Tech neck is a term that has been around for a long-time, but has become more relevant than ever with today’s high usage of laptops, tablets and smartphones.
It’s likely that you’re reading this article on some form of portable device, and it’s even more likely that you’re reading it in a slouched posture. The size and shape of these devices requires us to adopt poor postures in order to use them. Whether it’s rounding the shoulders to reach across the small laptop keyboard, or poking your chin forwards to read the small text on your smartphone, these postures are bound to leave you tight, sore and maybe even injured.
Read below for tips on tech neck pain relief.
What is Tech Neck?
The neck is the most flexible and maneuverable part of the spine. The natural curvature of the neck allows it to support the weight of the head in various positions while maintaining its upright position.
‘Tech neck’ is a condition in which poor postures cause change to the natural curvature of the spine leading to pain and weakness in the neck.
Think of the position your head is in while you’re using your smart phone – most likely head down with your phone in your lap. Doing this will lead to greater strain on your spine, weakness of your supporting neck muscles and tension in your shoulders and neck.
Symptoms of Tech Neck
The symptoms of tech neck begin with aching and soreness in the neck muscles and between the shoulder blades. This usually gets worse in the evening after spending the day on smart devices.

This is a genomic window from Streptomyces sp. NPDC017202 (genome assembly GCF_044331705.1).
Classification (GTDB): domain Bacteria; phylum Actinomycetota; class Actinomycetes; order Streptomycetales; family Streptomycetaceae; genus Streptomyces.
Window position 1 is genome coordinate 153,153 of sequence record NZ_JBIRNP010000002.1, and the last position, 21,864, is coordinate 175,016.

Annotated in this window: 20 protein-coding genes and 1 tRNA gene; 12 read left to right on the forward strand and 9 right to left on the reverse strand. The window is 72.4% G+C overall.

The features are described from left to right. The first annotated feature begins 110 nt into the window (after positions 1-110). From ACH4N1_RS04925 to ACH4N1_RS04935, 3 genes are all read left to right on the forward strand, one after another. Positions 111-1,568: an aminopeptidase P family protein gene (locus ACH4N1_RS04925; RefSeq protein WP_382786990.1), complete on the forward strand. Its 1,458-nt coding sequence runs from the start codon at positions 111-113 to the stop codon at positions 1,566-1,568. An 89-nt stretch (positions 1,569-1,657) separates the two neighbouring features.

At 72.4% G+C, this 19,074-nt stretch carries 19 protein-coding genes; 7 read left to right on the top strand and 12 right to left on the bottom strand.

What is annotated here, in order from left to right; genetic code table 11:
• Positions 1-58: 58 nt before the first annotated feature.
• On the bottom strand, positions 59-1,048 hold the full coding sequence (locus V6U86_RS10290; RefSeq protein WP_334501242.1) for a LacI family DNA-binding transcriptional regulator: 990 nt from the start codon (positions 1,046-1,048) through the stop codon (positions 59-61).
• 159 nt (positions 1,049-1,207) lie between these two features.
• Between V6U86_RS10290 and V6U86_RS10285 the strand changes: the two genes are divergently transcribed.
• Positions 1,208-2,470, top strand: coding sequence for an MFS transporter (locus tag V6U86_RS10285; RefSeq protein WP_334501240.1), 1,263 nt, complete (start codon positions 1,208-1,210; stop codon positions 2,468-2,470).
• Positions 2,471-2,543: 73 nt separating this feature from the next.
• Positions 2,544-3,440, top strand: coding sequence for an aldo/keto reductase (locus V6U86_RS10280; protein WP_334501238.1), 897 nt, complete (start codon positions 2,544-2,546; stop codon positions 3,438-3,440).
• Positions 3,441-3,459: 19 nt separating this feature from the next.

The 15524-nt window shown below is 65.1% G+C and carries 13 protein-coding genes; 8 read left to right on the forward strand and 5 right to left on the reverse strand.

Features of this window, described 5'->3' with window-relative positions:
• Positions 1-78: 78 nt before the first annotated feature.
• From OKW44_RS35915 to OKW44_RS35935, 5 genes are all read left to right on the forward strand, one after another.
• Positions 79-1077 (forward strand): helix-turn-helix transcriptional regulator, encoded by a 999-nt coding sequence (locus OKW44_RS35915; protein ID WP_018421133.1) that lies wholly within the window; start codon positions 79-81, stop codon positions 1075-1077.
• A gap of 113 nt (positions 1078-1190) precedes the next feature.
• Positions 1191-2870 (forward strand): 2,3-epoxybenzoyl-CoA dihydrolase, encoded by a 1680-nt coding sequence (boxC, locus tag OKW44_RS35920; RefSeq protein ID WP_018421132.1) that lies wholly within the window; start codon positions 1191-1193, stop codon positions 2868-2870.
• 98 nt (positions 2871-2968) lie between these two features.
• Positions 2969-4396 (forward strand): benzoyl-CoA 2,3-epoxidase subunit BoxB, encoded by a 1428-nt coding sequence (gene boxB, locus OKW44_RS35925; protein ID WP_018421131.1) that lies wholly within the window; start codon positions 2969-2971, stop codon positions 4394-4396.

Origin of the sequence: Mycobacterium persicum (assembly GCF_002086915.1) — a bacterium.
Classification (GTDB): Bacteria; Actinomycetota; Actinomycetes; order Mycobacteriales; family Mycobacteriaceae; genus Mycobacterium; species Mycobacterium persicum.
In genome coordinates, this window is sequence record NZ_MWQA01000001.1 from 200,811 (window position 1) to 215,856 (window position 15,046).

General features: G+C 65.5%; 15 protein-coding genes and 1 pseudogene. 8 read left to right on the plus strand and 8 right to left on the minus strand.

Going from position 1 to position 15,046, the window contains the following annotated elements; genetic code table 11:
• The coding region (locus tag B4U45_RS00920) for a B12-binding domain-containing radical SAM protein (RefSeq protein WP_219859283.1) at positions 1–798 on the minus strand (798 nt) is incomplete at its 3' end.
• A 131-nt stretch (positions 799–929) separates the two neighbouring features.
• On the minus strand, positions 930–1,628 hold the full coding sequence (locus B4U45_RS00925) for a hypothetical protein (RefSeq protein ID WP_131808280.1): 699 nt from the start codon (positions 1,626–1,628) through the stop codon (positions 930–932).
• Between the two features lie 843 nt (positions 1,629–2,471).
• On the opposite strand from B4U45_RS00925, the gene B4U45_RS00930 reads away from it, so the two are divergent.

More developed symptoms may include; headaches, referred pain to the shoulders and arms, tingling or numbness in the hands and stiffness of neck movements.
In the long-term, tech neck may cause:
- chronic headaches
- wear and tear of the neck joints leading to osteoarthritis
- increased risk of disc injuries in the neck
- increased vulnerability to neck strains
How to Prevent Tech Neck?
Change Your Posture
This is the most difficult but also the most important step in fixing tech neck. Avoid leaning into your screen, rounding your shoulders to text and looking down to use your smart phone. Ultimately, all the massage and strengthening exercises in the world won’t offset a full day of bad posture.
Changing your posture will reduce pressure on your joints and relieve stress in the muscles, ultimately reducing your pain.
While changing your posture will take time and practice, you may be able to change your environment to prevent poor posture. Having an ergonomic desk setup, using lumbar supports and postural correction devices are examples of supports which will provide more immediate changes in your posture.
Movement is an effective way to counter the effects of joint stiffness and muscle pain. Moving regularly and avoiding long periods of sitting will limit your risk of developing tech neck.
We are all guilty of forgetting about our postures. We simply get distracted by other tasks. Setting hourly alarms to remind yourself to reset your position is an effective way to prevent poor posture.
Set Time Limits
Smart phones and laptops now have features to restrict your time on the device. I personally have a one-hour time limit on social media apps on my phone. This will make you more aware of the time you’re spending with your device and limit your risk of postural related injuries like tech neck.
Conditions like tech neck are becoming more and more common, especially in younger generations. Advancements in technology are likely to see this trend continue. But simple strategies and proper management can help prevent the onset of tech neck and other postural related injuries.
Physiotherapy for Tech Neck
In chronic cases, tech neck can be difficult to overcome. As the neck and back muscles get weaker it becomes more and more difficult to maintain good postures and prevent future irritation. In these cases, your physiotherapist will provide specific strengthening exercises to overcome these weaknesses and help break the cycle of tech neck.